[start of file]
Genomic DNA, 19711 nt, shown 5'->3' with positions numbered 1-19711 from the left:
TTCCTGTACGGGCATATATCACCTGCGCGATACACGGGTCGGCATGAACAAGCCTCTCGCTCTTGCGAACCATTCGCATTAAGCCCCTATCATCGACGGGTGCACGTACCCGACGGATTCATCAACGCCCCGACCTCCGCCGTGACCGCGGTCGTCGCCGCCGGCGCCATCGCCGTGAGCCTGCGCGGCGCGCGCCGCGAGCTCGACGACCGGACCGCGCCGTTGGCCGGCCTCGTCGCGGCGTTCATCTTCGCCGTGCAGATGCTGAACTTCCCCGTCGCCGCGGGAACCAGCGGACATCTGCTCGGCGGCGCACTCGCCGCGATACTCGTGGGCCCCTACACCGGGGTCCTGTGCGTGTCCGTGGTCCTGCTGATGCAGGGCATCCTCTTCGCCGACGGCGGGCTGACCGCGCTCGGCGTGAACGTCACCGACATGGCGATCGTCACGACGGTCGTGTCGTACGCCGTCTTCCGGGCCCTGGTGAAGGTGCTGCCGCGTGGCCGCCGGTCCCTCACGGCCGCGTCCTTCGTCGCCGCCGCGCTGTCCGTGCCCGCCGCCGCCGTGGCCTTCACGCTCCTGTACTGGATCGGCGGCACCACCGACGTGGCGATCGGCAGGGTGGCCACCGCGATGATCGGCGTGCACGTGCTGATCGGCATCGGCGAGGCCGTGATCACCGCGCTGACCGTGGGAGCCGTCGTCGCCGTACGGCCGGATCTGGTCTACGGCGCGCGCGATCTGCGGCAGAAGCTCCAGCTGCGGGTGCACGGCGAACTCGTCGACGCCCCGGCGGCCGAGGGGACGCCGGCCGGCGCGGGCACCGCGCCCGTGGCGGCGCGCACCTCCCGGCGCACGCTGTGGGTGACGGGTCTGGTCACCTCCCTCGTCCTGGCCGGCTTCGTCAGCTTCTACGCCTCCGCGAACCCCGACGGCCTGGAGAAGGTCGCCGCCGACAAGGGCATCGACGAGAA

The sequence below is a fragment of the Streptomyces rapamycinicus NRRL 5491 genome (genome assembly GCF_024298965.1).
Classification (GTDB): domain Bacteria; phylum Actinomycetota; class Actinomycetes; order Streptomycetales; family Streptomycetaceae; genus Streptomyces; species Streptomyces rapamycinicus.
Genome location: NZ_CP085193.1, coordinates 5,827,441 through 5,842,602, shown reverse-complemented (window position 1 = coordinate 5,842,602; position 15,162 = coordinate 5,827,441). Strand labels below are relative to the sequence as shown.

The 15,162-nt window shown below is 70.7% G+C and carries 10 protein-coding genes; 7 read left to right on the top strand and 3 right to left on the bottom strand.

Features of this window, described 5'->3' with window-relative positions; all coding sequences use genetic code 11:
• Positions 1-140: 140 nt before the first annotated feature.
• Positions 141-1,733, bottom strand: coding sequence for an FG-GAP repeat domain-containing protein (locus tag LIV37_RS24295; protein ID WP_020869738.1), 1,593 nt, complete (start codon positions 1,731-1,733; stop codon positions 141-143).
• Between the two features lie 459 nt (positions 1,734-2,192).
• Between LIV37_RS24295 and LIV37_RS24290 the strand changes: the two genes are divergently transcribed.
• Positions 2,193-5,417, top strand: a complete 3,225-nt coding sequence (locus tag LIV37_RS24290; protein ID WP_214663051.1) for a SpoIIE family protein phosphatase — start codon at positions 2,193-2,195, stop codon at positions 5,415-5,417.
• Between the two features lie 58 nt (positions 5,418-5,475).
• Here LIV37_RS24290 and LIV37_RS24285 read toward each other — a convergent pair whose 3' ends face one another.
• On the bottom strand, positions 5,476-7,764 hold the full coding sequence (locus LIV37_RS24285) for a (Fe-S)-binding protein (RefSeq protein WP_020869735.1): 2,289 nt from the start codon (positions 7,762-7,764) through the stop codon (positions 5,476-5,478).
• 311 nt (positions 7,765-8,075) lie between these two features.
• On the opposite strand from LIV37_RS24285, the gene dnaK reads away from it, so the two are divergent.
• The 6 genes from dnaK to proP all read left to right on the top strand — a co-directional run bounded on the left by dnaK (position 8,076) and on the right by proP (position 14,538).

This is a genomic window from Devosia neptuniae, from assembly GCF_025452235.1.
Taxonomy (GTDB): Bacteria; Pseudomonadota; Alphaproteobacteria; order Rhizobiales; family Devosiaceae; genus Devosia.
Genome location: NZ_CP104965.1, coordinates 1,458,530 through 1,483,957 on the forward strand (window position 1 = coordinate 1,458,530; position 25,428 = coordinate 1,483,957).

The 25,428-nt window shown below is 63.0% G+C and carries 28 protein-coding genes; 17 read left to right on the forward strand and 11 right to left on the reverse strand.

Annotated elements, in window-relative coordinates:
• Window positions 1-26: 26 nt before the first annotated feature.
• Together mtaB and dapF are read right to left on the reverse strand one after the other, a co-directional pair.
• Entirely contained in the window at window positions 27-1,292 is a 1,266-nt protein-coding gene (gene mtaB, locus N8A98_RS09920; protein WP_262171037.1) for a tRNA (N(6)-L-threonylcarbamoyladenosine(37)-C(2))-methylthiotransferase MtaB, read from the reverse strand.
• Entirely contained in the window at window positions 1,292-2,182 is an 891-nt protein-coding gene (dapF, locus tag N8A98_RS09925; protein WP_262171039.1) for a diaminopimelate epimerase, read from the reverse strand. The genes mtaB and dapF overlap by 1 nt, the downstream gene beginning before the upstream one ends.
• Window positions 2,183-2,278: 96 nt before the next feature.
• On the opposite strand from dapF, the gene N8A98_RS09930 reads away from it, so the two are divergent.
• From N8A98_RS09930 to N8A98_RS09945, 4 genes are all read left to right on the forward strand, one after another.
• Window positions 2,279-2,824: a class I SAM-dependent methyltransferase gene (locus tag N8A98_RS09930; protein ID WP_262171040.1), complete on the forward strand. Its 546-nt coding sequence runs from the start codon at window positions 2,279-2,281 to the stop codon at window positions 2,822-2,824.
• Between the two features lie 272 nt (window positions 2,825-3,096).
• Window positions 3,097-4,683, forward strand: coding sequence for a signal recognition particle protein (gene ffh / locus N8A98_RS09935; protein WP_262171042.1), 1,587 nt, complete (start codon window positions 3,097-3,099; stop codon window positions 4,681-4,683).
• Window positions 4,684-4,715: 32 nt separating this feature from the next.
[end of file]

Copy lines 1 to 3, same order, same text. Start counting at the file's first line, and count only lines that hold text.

Genomic DNA, 19711 nt, shown 5'->3' with positions numbered 1-19711 from the left:
TTCCTGTACGGGCATATATCACCTGCGCGATACACGGGTCGGCATGAACAAGCCTCTCGCTCTTGCGAACCATTCGCATTAAGCCCCTATCATCGACGGGTGCACGTACCCGACGGATTCATCAACGCCCCGACCTCCGCCGTGACCGCGGTCGTCGCCGCCGGCGCCATCGCCGTGAGCCTGCGCGGCGCGCGCCGCGAGCTCGACGACCGGACCGCGCCGTTGGCCGGCCTCGTCGCGGCGTTCATCTTCGCCGTGCAGATGCTGAACTTCCCCGTCGCCGCGGGAACCAGCGGACATCTGCTCGGCGGCGCACTCGCCGCGATACTCGTGGGCCCCTACACCGGGGTCCTGTGCGTGTCCGTGGTCCTGCTGATGCAGGGCATCCTCTTCGCCGACGGCGGGCTGACCGCGCTCGGCGTGAACGTCACCGACATGGCGATCGTCACGACGGTCGTGTCGTACGCCGTCTTCCGGGCCCTGGTGAAGGTGCTGCCGCGTGGCCGCCGGTCCCTCACGGCCGCGTCCTTCGTCGCCGCCGCGCTGTCCGTGCCCGCCGCCGCCGTGGCCTTCACGCTCCTGTACTGGATCGGCGGCACCACCGACGTGGCGATCGGCAGGGTGGCCACCGCGATGATCGGCGTGCACGTGCTGATCGGCATCGGCGAGGCCGTGATCACCGCGCTGACCGTGGGAGCCGTCGTCGCCGTACGGCCGGATCTGGTCTACGGCGCGCGCGATCTGCGGCAGAAGCTCCAGCTGCGGGTGCACGGCGAACTCGTCGACGCCCCGGCGGCCGAGGGGACGCCGGCCGGCGCGGGCACCGCGCCCGTGGCGGCGCGCACCTCCCGGCGCACGCTGTGGGTGACGGGTCTGGTCACCTCCCTCGTCCTGGCCGGCTTCGTCAGCTTCTACGCCTCCGCGAACCCCGACGGCCTGGAGAAGGTCGCCGCCGACAAGGGCATCGACGAGAA

The sequence below is a fragment of the Streptomyces rapamycinicus NRRL 5491 genome (genome assembly GCF_024298965.1).